japanese holidays

12 Japanese Holidays and Celebrations [Infographic]

japanese holidays

From January through December, there are many Japanese holidays and special occasions you can participate in.

If you’re taking Japanese lessons, make sure you get in on the fun! This is a great way to practice your skills in an authentic, cultural setting.

Get ready to mark your calendar! Here are 12 Japanese celebrations you should remember.

12 Japanese Holidays & Celebrations

Ganjitsu – New Year’s Day

January 1st

People around the world celebrate New Year’s Eve and New Year’s Day. In Japan, many businesses remain closed until the 3rd, and there are all types of parties and traditions.

Japanese people view each year as a fresh start—so you should leave your worries and troubles behind, and start the new year with joy, happiness, and a fresh perspective.

Kenkoku Kinen no Hi – National Foundation Day

February 11th

National Foundation Day is a historical holiday on the 11th of February. The holiday commemorates the formation of the nation.

The National Flag is raised and the prime minister gives a speech, while Japanese people show their national pride by waving flags.

Hina Matsuri – Girls’ Festival

March 3rd

This is many young girls’ favorite of all the Japanese holidays. On this day, parents wish their daughters success and happiness.

Dolls and peach blossoms are displayed in many houses throughout Japan.

RELATED: 10 Japanese Quotes and Sayings

Shunbun No Hi – Spring / Vernal Equinox

March 20th / 21st

This national holiday welcomes the end of winter and the beginning of spring. It’s also a time to visit graves and honor your ancestors.

Additionally, this is a favored holiday for farmers, who pray for an abundant harvest.

Showa No Hi – Showa Day

April 29th

Part of “Golden Week,” Showa Day takes place on April 29th. Once known as the Emperor’s Birthday, it commemorates the Showa Era (1926 – 1989).

Golden Week

April 29th – May 8th

Golden week combines four national holidays in Japan. May 3rd is Kenpo kinenbi (Constitution Day), and it commemorates the new constitution which was put in place in 1947.

May 4th is Midori no hi (Greenery Day), which celebrates nature and the environment. Kodomo no Hi (Children’s Day) is the last Golden Week holiday, when Japanese families pray for their son’s health and future success.

Summer Solstice

June 20th – 21st

It’s not an official national holiday, but chances are you can find a celebration to attend. The summer solstice recognizes the longest day of the year—a tradition honored in Japan and around the world.

SEE ALSO: Learn How to Count From 1-10 in Japanese

Umi no Hi – Marine / Ocean Day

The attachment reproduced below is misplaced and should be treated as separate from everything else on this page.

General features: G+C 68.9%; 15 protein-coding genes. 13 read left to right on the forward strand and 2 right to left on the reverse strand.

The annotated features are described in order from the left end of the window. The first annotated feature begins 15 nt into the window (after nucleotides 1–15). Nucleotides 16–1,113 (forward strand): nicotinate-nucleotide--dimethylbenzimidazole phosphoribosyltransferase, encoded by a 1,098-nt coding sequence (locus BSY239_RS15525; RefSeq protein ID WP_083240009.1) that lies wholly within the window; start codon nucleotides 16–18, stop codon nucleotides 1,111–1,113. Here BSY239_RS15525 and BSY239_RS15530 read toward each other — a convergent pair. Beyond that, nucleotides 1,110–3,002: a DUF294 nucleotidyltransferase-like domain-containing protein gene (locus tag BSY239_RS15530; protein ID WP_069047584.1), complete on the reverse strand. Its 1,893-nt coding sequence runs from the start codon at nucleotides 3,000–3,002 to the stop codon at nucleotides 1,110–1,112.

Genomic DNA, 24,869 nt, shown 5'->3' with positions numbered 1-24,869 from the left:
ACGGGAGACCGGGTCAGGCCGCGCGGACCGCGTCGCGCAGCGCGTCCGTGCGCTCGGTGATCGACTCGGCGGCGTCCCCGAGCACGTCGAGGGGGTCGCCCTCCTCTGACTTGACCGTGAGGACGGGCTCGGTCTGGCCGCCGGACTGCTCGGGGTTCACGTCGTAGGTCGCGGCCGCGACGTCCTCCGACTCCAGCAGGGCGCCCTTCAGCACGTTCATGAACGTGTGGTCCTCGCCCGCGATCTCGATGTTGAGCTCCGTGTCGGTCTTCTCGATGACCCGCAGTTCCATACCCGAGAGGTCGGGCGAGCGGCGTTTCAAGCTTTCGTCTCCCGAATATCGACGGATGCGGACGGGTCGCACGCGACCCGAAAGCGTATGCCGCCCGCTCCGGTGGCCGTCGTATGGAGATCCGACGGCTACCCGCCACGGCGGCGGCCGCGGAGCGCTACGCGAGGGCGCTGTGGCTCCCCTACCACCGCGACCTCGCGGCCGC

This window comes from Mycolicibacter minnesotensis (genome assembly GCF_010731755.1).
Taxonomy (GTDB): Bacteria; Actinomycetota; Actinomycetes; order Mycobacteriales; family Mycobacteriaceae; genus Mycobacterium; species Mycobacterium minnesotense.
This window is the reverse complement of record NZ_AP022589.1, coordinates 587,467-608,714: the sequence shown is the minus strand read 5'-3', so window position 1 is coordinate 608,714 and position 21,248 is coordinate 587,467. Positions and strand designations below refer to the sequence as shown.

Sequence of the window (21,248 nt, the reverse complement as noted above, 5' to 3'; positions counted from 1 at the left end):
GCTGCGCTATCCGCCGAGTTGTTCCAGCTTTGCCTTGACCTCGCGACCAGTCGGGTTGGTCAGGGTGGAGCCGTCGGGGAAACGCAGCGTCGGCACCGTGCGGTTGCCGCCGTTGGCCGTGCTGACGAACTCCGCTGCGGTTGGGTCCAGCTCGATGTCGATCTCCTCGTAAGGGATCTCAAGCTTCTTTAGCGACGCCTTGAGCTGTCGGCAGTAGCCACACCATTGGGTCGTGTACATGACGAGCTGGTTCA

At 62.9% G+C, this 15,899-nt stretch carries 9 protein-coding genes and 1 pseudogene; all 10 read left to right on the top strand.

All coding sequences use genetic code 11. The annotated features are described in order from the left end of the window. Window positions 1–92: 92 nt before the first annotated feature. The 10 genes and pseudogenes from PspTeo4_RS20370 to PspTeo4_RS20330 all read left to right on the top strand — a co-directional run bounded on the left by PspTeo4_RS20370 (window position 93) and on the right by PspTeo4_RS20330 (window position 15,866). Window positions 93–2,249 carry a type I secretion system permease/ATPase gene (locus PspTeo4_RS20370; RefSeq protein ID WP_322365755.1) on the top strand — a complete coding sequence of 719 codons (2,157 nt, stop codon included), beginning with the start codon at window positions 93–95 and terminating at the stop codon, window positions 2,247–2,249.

Third Monday in July

Ocean Day is a holiday to give thanks for the ocean’s bounty and its importance to Japan as an island nation.

Mountain Day

August 11th

Mountain Day became an official holiday on August 11th, 2016. Like several other Japanese holidays, this one has to do with celebrating nature.

It not only gives people a day off from work, but also provides an opportunity to appreciate and study the benefits of mountains.

Keiro no Hi – Respect for the Aged Day

Third Monday in September

This holiday is all about celebrating and showing respect for elderly people in the community, and expressing gratitude for their contributions.

Taiku no Hi – Health and Sports Day

Second Monday in October

Health and Sports Day is a national holiday that commemorates the opening of the 1964 Olympics in Tokyo. The holiday also encourages a healthy and active lifestyle.

Kinrō Kansha no Hi – Labor Day / Thanksgiving

November 23rd

As the name implies, Japan’s Thanksgiving celebrates workers, and honors the labor and production in the country.

Tennō Tanjōbi – The Emperor’s Birthday

December 23rd

The emperor’s birthday is always a national holiday in Japan. Akihito, the current Japanese emperor, was born on December 23rd, so the holiday coincides with his birthday.

Check out the colorful infographic below for more reminders of these Japanese celebrations!

japanese holidays

We hope you enjoyed learning about the many Japanese holidays. If you’re taking Japanese lessons, learn as much as you can about these special Japanese celebrations.

Learning about cultural traditions makes studying Japanese that much more fun!

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Photo by David Chau

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